I have been accepted to present at the Interdisciplinary Graduate Conference on Consciousness at Boston University at the end of April! Looks like I can get travel funding from the department, so it might actually work out. I filed that paperwork and hopefully should hear soon about that.
I have never been to Boston, and chances are I will mainly just see the inside of a lecture hall for 2 days. But still it will be fun!
Not sure if I mentioned this yet, but on the teaching front, MSU asked me to teach Medical Ethics this summer. IT will be the first half of the summer semester (mid-May to end of June), but the assistantship is for the whole summer. Might be able to squeak out making it on that and not get real job for the summer, but we’ll see. Gotta run some numbers still.
Also, next Fall, Alma is unofficially interested in me teaching 2 classes, which would be great. Plus, it will be Business Ethics again, and Medical Ethics. So both classes will be ones I have already taught which will help IMMENSELY in effort. Every single class session, I walk away with plenty of ideas of how to make it better, but just getting the initial foundation takes up all the time I spare. It seems clear to me, and talking to other professors supports this, but the first time teaching a course is by far the biggest time involvement. I imagine it was similar for my mom whenever they introduced new units into her class.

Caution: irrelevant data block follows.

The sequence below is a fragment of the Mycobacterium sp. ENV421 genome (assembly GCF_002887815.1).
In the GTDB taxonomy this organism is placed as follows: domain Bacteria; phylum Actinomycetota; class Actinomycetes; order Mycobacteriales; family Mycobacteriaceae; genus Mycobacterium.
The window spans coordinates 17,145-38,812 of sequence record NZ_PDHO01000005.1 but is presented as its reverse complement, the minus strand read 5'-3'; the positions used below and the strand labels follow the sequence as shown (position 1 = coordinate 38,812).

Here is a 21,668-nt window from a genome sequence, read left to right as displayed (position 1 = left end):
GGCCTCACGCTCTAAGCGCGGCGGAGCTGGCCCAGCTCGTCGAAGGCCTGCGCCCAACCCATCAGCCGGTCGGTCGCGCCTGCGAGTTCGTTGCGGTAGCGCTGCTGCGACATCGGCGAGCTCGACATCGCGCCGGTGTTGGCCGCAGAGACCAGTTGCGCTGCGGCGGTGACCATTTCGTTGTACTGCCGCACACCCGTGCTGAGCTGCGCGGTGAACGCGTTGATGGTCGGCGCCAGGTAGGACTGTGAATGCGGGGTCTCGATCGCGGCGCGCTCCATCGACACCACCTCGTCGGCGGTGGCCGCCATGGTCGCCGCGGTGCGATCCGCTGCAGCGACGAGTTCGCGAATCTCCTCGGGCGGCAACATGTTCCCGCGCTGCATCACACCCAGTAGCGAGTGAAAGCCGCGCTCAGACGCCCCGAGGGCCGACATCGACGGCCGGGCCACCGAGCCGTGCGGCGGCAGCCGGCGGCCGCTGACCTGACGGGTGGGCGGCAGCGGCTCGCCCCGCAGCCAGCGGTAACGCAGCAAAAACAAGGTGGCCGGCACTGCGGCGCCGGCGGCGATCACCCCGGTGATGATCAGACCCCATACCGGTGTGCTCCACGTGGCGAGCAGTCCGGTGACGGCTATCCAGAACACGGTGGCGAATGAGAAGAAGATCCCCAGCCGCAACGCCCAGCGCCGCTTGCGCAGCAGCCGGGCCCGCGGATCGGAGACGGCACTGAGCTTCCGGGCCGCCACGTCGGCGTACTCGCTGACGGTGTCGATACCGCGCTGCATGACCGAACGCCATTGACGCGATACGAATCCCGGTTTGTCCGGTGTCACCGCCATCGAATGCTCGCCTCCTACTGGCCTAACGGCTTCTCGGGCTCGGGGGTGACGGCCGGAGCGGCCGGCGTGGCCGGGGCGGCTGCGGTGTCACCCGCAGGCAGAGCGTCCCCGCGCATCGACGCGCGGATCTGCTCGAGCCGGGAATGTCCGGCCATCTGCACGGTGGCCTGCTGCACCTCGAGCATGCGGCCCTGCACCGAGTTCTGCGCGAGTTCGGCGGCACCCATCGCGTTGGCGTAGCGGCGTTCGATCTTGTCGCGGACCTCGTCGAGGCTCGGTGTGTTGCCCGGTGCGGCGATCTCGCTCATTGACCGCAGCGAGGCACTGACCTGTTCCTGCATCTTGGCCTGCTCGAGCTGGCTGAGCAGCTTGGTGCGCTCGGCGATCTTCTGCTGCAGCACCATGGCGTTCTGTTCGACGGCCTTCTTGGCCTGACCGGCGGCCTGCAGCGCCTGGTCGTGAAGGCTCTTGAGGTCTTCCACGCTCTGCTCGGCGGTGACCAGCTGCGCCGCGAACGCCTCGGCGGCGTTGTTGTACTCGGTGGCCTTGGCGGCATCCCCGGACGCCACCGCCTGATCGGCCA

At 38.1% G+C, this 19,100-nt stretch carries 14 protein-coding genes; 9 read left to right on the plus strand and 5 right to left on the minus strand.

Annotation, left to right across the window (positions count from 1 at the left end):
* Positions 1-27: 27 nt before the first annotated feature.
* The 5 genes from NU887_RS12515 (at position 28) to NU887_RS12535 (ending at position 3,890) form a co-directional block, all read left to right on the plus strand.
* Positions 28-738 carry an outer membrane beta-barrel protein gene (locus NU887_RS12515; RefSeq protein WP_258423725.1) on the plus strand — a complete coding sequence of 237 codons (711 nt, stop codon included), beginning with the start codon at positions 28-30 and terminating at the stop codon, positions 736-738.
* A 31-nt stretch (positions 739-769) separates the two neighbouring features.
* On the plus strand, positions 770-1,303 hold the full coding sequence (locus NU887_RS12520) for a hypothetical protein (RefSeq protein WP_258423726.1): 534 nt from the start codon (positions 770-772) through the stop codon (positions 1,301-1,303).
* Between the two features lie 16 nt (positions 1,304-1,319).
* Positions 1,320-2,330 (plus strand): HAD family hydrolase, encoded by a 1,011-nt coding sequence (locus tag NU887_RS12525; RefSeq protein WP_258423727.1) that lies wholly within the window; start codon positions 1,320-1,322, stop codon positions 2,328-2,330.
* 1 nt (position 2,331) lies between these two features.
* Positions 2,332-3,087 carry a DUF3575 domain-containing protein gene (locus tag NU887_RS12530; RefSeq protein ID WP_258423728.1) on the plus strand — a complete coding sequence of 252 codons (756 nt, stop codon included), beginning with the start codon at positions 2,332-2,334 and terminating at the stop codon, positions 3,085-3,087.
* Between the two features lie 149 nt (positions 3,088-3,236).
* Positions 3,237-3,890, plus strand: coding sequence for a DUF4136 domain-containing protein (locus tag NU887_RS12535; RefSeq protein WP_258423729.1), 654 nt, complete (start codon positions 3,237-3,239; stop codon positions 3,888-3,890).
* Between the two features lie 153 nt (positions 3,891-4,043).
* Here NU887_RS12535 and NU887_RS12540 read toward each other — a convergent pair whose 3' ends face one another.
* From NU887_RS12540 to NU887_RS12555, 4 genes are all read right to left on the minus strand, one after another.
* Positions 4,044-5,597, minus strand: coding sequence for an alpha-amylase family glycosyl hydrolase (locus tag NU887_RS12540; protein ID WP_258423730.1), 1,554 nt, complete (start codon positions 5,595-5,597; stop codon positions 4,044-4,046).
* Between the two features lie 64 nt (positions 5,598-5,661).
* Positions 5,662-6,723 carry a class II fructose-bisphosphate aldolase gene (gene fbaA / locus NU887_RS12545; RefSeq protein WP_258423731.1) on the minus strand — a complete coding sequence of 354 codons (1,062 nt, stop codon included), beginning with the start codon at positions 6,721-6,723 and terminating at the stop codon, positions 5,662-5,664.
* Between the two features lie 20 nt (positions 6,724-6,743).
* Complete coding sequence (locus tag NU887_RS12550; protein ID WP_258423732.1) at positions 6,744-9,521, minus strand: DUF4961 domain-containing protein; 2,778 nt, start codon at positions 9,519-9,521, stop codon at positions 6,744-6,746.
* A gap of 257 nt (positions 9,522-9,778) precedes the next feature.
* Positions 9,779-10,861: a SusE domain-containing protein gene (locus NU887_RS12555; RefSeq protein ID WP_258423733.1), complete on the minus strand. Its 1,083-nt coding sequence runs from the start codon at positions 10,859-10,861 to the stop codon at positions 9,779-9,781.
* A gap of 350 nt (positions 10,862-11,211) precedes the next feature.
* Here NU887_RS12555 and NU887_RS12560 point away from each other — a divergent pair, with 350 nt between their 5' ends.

However, it’s “unofficial” for now because the provost doesn’t make staffing decisions until late May or early June. Plus, they need a minimum enrollment in order to offer the course. Hopefully neither should be a problem, but I won’t know officially until June. Although, for now the department chair has said he would like me back and is scheduling the courses according to my schedule. Plus the current provost is a professor I worked with in the cognitive science program during my undergrad. (And said he recognized me when I ran into him.) So it’s looking good.
Just in case, I let MSU know that I am interested in assisting there again. I do certainly prefer my own classroom in Alma. It is amazing how much more I learn about teaching that way, and it is far more rewarding than being a grader for someone else’s class.